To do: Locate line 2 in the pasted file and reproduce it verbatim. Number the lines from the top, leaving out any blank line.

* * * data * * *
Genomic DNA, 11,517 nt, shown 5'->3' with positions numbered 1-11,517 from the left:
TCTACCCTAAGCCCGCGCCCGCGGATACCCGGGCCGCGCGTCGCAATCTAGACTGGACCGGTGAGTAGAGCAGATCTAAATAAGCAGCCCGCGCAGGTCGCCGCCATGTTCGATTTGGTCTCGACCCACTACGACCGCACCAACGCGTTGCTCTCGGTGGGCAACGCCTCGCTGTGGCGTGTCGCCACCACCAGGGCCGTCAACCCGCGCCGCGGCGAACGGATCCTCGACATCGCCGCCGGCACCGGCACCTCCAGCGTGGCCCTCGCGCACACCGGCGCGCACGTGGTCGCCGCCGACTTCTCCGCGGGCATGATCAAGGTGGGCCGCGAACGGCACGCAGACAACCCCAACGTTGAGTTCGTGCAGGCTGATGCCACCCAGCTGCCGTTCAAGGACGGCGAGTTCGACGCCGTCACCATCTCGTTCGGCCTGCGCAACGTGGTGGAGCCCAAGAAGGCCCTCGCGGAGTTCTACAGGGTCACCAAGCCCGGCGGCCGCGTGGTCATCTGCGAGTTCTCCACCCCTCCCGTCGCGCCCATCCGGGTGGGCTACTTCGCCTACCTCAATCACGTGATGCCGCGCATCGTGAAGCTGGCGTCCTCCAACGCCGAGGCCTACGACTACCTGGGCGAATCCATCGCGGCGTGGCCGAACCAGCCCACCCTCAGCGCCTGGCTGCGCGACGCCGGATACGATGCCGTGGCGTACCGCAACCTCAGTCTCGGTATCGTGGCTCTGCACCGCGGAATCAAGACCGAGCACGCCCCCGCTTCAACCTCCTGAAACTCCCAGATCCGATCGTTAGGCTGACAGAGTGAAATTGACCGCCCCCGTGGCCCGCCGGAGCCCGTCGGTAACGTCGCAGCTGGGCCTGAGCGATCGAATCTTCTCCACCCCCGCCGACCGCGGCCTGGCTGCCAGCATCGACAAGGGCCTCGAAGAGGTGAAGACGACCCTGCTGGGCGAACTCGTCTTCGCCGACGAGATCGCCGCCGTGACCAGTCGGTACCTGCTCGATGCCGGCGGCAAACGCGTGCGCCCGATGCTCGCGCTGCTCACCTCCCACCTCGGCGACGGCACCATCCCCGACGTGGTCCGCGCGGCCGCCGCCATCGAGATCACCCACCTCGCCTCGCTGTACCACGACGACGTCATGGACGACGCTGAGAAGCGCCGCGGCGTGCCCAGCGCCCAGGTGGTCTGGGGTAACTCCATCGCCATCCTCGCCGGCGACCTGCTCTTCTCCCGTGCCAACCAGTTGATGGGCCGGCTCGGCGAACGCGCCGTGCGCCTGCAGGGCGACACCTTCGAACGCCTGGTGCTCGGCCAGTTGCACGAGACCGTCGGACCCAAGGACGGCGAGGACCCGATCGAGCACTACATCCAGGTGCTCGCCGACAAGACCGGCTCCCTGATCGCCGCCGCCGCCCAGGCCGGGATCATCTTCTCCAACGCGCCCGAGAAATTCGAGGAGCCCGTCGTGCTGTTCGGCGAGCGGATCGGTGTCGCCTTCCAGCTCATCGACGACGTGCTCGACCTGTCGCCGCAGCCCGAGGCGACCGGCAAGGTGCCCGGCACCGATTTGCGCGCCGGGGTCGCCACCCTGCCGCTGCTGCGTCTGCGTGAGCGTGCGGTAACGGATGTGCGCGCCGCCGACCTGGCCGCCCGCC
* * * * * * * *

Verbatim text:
TCTACCCTAAGCCCGCGCCCGCGGATACCCGGGCCGCGCGTCGCAATCTAGACTGGACCGGTGAGTAGAGCAGATCTAAATAAGCAGCCCGCGCAGGTCGCCGCCATGTTCGATTTGGTCTCGACCCACTACGACCGCACCAACGCGTTGCTCTCGGTGGGCAACGCCTCGCTGTGGCGTGTCGCCACCACCAGGGCCGTCAACCCGCGCCGCGGCGAACGGATCCTCGACATCGCCGCCGGCACCGGCACCTCCAGCGTGGCCCTCGCGCACACCGGCGCGCACGTGGTCGCCGCCGACTTCTCCGCGGGCATGATCAAGGTGGGCCGCGAACGGCACGCAGACAACCCCAACGTTGAGTTCGTGCAGGCTGATGCCACCCAGCTGCCGTTCAAGGACGGCGAGTTCGACGCCGTCACCATCTCGTTCGGCCTGCGCAACGTGGTGGAGCCCAAGAAGGCCCTCGCGGAGTTCTACAGGGTCACCAAGCCCGGCGGCCGCGTGGTCATCTGCGAGTTCTCCACCCCTCCCGTCGCGCCCATCCGGGTGGGCTACTTCGCCTACCTCAATCACGTGATGCCGCGCATCGTGAAGCTGGCGTCCTCCAACGCCGAGGCCTACGACTACCTGGGCGAATCCATCGCGGCGTGGCCGAACCAGCCCACCCTCAGCGCCTGGCTGCGCGACGCCGGATACGATGCCGTGGCGTACCGCAACCTCAGTCTCGGTATCGTGGCTCTGCACCGCGGAATCAAGACCGAGCACGCCCCCGCTTCAACCTCCTGAAACTCCCAGATCCGATCGTTAGGCTGACAGAGTGAAATTGACCGCCCCCGTGGCCCGCCGGAGCCCGTCGGTAACGTCGCAGCTGGGCCTGAGCGATCGAATCTTCTCCACCCCCGCCGACCGCGGCCTGGCTGCCAGCATCGACAAGGGCCTCGAAGAGGTGAAGACGACCCTGCTGGGCGAACTCGTCTTCGCCGACGAGATCGCCGCCGTGACCAGTCGGTACCTGCTCGATGCCGGCGGCAAACGCGTGCGCCCGATGCTCGCGCTGCTCACCTCCCACCTCGGCGACGGCACCATCCCCGACGTGGTCCGCGCGGCCGCCGCCATCGAGATCACCCACCTCGCCTCGCTGTACCACGACGACGTCATGGACGACGCTGAGAAGCGCCGCGGCGTGCCCAGCGCCCAGGTGGTCTGGGGTAACTCCATCGCCATCCTCGCCGGCGACCTGCTCTTCTCCCGTGCCAACCAGTTGATGGGCCGGCTCGGCGAACGCGCCGTGCGCCTGCAGGGCGACACCTTCGAACGCCTGGTGCTCGGCCAGTTGCACGAGACCGTCGGACCCAAGGACGGCGAGGACCCGATCGAGCACTACATCCAGGTGCTCGCCGACAAGACCGGCTCCCTGATCGCCGCCGCCGCCCAGGCCGGGATCATCTTCTCCAACGCGCCCGAGAAATTCGAGGAGCCCGTCGTGCTGTTCGGCGAGCGGATCGGTGTCGCCTTCCAGCTCATCGACGACGTGCTCGACCTGTCGCCGCAGCCCGAGGCGACCGGCAAGGTGCCCGGCACCGATTTGCGCGCCGGGGTCGCCACCCTGCCGCTGCTGCGTCTGCGTGAGCGTGCGGTAACGGATGTGCGCGCCGCCGACCTGGCCGCCCGCC